One of the oldest specializations in amateur radio is called DX-ing. DX is a ham term for distant station. Some hams become involved in amateur radio so that they can contact far-away stations, and they challenge themselves to continue pushing the limits further and further. It is this quest for making contacts in remote areas of the world that often pushes advancements in radio technology. While it is relatively easy to contact people around the globe through the technology of the Internet, making contact over amateur radio requires the right equipment and knowledge of how the sun and seasons affect radio waves. It's a proud accomplishment to log contacts from far away!
There are two ways to DX over ham radio: using shortwave (HF) bands, and using very high frequency (VHF) or ultra high frequency (UHF) bands. The techniques used for each are quite different.
It's important to note that most amateur radio equipment can get involved in DX-ing. While more sophisticated equipment makes it easier, skill and practice can make DX-ing possible on almost any radio and antenna.
The best way to start DX-ing on HF bands is to listen intently. A ham should start listening to near the bottom of the band that the ham's license allows. A ham can stop at each signal and listen to what's happening. Voice accents as well as unusual signal sounds (perhaps hollow sounding) may indicate that the transmission comes from a great distance. That particular signal sound is something that hams get accustomed to hearing as an indicator of a signal traveling great distances. What happens with a shortwave signal as it travels across the globe is that it bounces between the ionosphere and the earth's surface as it travels. Each bounce, or hop, slightly affects the quality of the signal but creates an unmistakable sound. Listening carefully can be the best experience in getting started DX-ing as it helps teach where and when other hams are on these bands and how certain seasons and the sun affect transmission quality.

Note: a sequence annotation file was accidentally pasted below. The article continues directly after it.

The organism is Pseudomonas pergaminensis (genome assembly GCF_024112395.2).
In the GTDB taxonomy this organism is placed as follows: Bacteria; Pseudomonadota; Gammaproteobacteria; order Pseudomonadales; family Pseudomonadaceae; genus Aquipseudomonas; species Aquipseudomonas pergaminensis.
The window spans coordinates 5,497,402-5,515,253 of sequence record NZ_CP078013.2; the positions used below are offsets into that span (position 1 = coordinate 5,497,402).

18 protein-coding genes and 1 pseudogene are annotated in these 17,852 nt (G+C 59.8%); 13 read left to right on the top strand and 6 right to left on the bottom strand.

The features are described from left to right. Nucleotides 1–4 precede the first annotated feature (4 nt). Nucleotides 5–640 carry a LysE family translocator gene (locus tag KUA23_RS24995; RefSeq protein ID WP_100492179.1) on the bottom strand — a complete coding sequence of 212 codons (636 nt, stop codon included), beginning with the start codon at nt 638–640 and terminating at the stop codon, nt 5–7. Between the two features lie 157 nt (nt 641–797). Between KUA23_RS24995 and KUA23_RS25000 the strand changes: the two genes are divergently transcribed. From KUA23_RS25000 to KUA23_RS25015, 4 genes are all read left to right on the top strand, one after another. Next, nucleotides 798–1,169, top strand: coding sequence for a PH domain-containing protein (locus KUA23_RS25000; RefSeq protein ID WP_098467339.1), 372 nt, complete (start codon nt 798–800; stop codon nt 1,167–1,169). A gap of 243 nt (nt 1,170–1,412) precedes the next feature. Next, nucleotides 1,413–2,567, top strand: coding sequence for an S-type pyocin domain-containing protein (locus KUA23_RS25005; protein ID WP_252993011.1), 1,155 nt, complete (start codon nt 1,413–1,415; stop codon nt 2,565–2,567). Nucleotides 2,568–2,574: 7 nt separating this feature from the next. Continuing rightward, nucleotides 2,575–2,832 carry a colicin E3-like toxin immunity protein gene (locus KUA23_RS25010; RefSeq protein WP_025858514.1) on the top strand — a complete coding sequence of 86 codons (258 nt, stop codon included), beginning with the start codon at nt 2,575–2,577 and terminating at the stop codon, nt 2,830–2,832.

In general, the "high bands" work well in the daylight, and the "low bands" do better at night. This is because the low bands are absorbed rather than reflected by the ionosphere during the day.
It might be beneficial to have a few extra resources handy for DX-ing. One is a prefix list for call signs. Remember that the prefix of a call sign is unique to a specific country. That can help a ham determine where another ham is located. Another resource is an az-eq map, which is a special flat globe map that puts a ham's location in the center and can help determine how radio waves come from any point on the earth to the ham's antenna.
When DX-ing, most hams keep their messages shorter than they would when speaking to local hams. Additionally, it's good to repeat a call sign several times as both parties need to get each other's call signs correct to confirm contact. Because of the hops of the signal, it's a good idea to speak slowly and crisply, but shouting is of no help. Hams can also send QSL cards to each other after DX contacts as a way to collect proof of places where they've made contact (similar to postcards).